URBAN SPRAWL

 
The following letters to the editor were written in the course of a debate with my friend Nils Jensen, the Oak Bay Councillor who is Chair of the Greater Victoria Water Board, about the provision of water to outlying communities and whether the receiving communities should be subsidized by other areas.

Water in the Highlands

Nils Jensen understates the significance of the water board’s decision to supply water to Highlands at a rate that does not consider the costs of delivery (“Young’s argument out of bounds”, September 10). The Capital Region board has already approved (narrowly) Highland’s request to allow the Bear Mountain subdivision (although unless all of the councils of the region also give approval for growth outside the regional containment boundary the project will, at the least, be delayed). Unless it is reversed, the water board’s decision will inevitably apply to Bear Mountain as it expands within Highlands.

The water board’s decision already means that all customers will pay higher prices so that Highlands can attract more easily the commercial and industrial users it wants to expand its tax base. Good for Highlands residents, of course, but does it really make regional economic sense if it means water rates go up everywhere else to help pay for it?

I suspect that, if asked, Highlands would have been willing to accept the same “user pay” principle for water that the capital region already uses for regional sewers. All the more surprising that the water board has rushed to grab the bill before even giving Highlands a chance to pick it up.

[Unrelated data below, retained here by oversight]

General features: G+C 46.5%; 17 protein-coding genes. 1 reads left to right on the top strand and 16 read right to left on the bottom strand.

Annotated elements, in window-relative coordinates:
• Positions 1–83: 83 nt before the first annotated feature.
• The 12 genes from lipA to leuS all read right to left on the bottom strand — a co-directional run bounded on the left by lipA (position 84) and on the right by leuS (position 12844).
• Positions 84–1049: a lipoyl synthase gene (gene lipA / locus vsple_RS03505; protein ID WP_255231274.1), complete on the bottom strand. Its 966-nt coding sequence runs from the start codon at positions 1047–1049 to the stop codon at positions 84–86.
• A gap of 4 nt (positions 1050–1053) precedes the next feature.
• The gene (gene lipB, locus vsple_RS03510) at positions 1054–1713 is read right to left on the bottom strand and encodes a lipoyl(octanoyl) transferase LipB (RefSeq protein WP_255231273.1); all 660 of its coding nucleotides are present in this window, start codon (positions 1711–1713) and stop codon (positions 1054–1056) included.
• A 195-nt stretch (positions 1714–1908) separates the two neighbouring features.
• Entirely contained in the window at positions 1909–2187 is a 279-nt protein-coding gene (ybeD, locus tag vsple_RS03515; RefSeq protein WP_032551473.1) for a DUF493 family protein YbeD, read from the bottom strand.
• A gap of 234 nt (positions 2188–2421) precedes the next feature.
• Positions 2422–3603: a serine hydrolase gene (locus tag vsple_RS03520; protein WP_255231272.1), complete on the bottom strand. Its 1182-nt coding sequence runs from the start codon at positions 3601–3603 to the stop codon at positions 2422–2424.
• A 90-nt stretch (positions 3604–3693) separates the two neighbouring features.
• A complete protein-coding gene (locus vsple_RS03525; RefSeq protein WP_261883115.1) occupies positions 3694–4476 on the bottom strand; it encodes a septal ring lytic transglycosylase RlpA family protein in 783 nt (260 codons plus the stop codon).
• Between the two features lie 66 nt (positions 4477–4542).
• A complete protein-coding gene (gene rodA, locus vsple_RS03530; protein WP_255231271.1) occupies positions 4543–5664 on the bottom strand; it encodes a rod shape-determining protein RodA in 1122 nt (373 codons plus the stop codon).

The following was written in response to an editorial commenting on my stance.

If it were really true (your editorial on “Parochial thinking”) that the core area’s generosity in helping to pay to expand the water system to outlying areas will be repaid, we would long ago have received help with our downtown police and social costs. The core municipalities once owned the entire watershed, dam and other assets worth scores of millions. We haven’t asked to be compensated for sharing ownership of the system, but it does seem unfair that we also have to subsidize the cost of new development outside the core.

More important is the impact on the environment, though. If the water board adopted a “user pay” system, denser areas that are cheaper to service would not subsidize the extension of the service into costly-to-serve suburban areas such as Bear Mountain and Sooke. The larger lots in those areas consume more water, working against the water district’s conservation policies, and the car travel they generate also put a greater burden on our road and public transit systems.

The amounts involved are substantial – Victoria’s share of the new Sooke pipeline will probably be over $5 million and Esquimalt’s over $1 million. If we are going to have a single municipality we can all pitch in on everything. What is not reasonable is the “selective amalgamation” the water board is advocating – the low density municipalities don’t contribute to the costs of the downtown, but do expect the downtown to help them pay for expensive utility services when they need them.